One of the many reasons I returned to blogging was because posting about what I’m doing helps me notice my abandoned projects and makes me ask if I really want to complete them. One project that has been abandoned and I definitely want to finish is the quilt I started in April 2017.
The last time I posted about my progress on it was in May 2017. I’d just finished the middle section, attached a round of squares and had sewn two 12 patch blocks for the next round…
Sunday before last I took the patchwork out and discovered that somewhere after May 2017 I’d completed 8 more 12 patch blocks. I then pieced together another ten smaller 12 patch squares before I ran out of time.
Determined to get it finished soon, I picked it up again last weekend and added corners to the smaller squares to make finished the blocks.
I then lay it all out on the bed to work out which blocks to sew to where…
I managed to sew the rows of blocks for the sides together, before I again ran out of weekend.
I’m setting myself the goal of finishing the whole quilt by the end of March and telling you lot about it, so I can’t sneak it back into a cupboard and forget about it for another year or two.
I’ve tried to master hand sewn applique twice. Both times my efforts have ended up in the bin or the recycle stash. However, back in January, I was browsing through Cowslip Workshop’s 2015 programme and spotted a two day machine applique class on the 2nd/3rd July. That sounded more like it – no trying to sew down dainty shapes with my huge fingers, plus the speed of machine sewing.
Cowslip have some really top notch tutors – so I took no notice of who the tutor was, signed up and forgot all about it. But as July drew near, I discovered the tutor was Philippa Naylor! If you haven’t heard of Philippa, check out her website here. She really is a superstar quilter.
The list of course requirements was long – although I did already own most of it. Packed up the night before it took up most of the kitchen table.
Philippa started the first day by talking about threads and needles. I knew the basic theory, that the higher the number the finer the thread and that good thread is smooth while bad thread is sort of hairy and fills your machine with fluff. But Philippa also explained the different properties of cotton, rayon and polyester threads, while we stroked them and snapped them, which made it all so much clearer.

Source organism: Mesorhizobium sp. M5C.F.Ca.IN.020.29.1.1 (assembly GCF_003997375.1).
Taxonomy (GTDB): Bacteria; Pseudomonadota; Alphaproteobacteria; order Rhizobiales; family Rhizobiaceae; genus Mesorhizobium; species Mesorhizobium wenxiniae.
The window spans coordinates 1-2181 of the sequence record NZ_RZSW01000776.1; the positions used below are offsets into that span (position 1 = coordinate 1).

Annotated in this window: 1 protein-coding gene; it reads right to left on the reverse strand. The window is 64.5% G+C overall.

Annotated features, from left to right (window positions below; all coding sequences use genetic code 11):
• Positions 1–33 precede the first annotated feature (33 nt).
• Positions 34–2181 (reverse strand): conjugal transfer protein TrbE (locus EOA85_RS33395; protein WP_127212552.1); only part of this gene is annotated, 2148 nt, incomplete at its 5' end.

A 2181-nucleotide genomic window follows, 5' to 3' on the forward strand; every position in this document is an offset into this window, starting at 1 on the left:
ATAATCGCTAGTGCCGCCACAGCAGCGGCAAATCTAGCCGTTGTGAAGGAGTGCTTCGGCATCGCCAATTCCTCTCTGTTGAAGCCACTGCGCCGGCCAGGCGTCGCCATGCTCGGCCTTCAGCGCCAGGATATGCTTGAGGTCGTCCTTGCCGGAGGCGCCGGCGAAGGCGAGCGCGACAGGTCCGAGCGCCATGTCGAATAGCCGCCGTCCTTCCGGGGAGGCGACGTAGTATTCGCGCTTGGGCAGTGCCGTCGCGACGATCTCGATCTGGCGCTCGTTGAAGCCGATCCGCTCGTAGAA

Our first exercise was turned edge applique. This was something I’d tried before – with little success – but Philippa explained how often to cut the darts in the seam allowance, what shape they should be and where not to cut them. Simple tips like this, coming from a wealth of knowledge, made a big difference, although I definitely need to keep practicing.
Next we moved on to circles. Philippa introduced us to nifty perfect circle templates and showed us how to gather our circles to create a perfect applique circle.
Our third exercise was an applique heart. Philippa told us that cutting it on the grain made for a more manageable piece, showed us where to snip into the seam allowance and how to baste so we didn’t end up with that annoying tuft at the top of the heart.
After the hearts, we cut out and played with bias strips, both straight and wobbly.
Our final exercise of the day was rouleux loops. They were a bit tricky to turn, but in the end we all managed to.
On day two we tackled decorative stitches. Philippa first talked to us about threads, stabilisers and tension. Our first exercise was satin stich edged applique.
I cut out my two practice squares, adhered them to my background fabric, changed my presser foot and threaded my machine. And that’s when the trouble begun. Whatever I did, I couldn’t get a satisfactory satin stitch.
We moved on to how to satin stitch around curves. After the demo, Philippa helped me bodge an almost satisfactory stitch, but using a bobbin thread that in theory was far too thick. Everyone else started working on satin stitching curves while I did a little on my squares.
I then almost caught up by stitching part of a circle.
Fortunately the lovely Bernina machine lady from Quilt Direct was at Cowslip that day and bless her, she spent the whole lunchtime playing with my machine. Although she could get a satin stitch with a fine bobbin thread, the long and short was my machine needed a trip to the sewing machine hospital.
After lunch we learned blanket stich edging. The trick here was to pivot at the right point in the sewing sequence.
Finally Philippa talked to us about free motion stitching and we had a quick play at that before it was time to go home.
Philippa sent us away with the message to just spend time playing, exploring and improving the techniques we’d learned. Unfortunately, due to my poorly machine being taken away in the Bernina ambulance, I’m still itching to do that.
All in all, I would say that this was one of the best workshops I’ve ever attended. Philippa didn’t just show us what to do, but shared a multitude of tips and tricks that made our work so much better. Philippa herself had a wonderful common sense attitude, put everyone at their ease and helped build confidence when we wobbled. Her explanations and demonstrations were really clear, she kept us moving at a cracking pace – which personally I loved, but if you like to learn really slowly might not be for you. She was also hugely encouraging.
Overall I had two days of great fun, great learning and great value for money (£110 for two full days – including cake to die for. Oh crickey! Did I not mention the cake before? Oh yes, there’s always is the most scrummy cake with your cuppa at Cowslip Workshops. Can’t believe I left that out. Can’t believe I forgot to take a picture!) Anyway, back to the point, I’d definitely recommend Philippa’s workshops – in fact I’d be tempted to sign up for one even if I didn’t want to learn what she was teaching.